I really liked Hollywood Chinese; it was satisfying to see all of the films we screened in class come together. It was especially fun to see the interviews with Louise Reiner and Nancy Kwan. I wonder if that is just because they are from an older generation. Louise Reiner talked about her yellow face role from the perspective of artistic expression. I think this is a rather poor justification. Nancy Kwan and other actors also mentioned their dislike of very stereotyped roles (e.g. defeminized males by B.D. Wong) and expressed some regret for them afterwards. In some cases, the excuse fell along the lines of “needing to pay the rent” and that bothered me a little. I understand that actors need to practice their craft but I think that they should also be aware of how their representations impact a larger audience — outside of their own personal situations. Joan Chen realized this and I admire her bravery in moving away from acting in lower grade films and taking a risk to make her own film and to tell a story the way she wanted it told. I suppose that times are changing and we do see more diverse representations of Asian Americans. The idea that struck me the most was how it was okay to have “bad” representations of Asians. The truth is that not all Asians are alike and so, representations should be diverse.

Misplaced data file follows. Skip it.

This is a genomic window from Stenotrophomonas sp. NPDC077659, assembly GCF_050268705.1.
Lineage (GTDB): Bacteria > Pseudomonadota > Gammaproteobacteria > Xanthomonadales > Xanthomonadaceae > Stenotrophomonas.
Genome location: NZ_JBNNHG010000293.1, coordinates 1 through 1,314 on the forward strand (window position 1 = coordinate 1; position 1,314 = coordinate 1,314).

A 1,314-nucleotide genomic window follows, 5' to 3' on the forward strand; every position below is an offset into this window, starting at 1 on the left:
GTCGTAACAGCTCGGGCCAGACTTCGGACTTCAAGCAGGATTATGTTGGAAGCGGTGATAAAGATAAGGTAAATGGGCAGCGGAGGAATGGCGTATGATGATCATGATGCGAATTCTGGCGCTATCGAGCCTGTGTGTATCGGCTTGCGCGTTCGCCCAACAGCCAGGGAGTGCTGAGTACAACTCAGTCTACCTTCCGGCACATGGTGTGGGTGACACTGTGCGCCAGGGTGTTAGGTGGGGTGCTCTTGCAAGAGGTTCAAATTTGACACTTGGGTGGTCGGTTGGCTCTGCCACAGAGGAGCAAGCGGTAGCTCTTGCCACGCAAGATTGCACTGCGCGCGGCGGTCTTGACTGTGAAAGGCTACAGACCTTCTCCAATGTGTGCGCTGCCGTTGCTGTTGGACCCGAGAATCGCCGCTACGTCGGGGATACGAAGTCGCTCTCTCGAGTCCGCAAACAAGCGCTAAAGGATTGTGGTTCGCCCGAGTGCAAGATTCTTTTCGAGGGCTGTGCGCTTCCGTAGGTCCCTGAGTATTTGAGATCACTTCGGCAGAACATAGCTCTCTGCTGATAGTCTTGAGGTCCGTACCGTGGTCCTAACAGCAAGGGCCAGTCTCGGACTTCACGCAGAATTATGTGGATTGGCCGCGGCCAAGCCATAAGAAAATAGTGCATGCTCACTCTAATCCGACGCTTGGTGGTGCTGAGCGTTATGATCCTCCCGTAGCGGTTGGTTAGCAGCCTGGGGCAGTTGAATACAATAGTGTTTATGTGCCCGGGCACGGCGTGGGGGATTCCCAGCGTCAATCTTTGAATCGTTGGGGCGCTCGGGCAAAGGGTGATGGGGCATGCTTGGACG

It was amazing to see Luise Reiner interviewed. She seemed rather eccentric (as did Christopher Lee). Was she part of the older generation that Arthur Dong expressed displeasure about?
In the end, I’m really not trying to judge them because they grew up in a different time than I’m living in so I can’t really ever know what it was like to be in their shoes.
In class, I asked a question about Nicholas Cage’s cameo as Fu Manchu in a fake trailer for Grindhouse. Well…here it is!
Even though it was not intended to be taken seriously, is it still okay for him to act in yellow face? Was it even necessary? Or was there a point the artists were trying to make?
Also, here is the article where Arthur Dong really briefly mentions it in passing (he was either mistakenly quoted or he was B.S.-ing.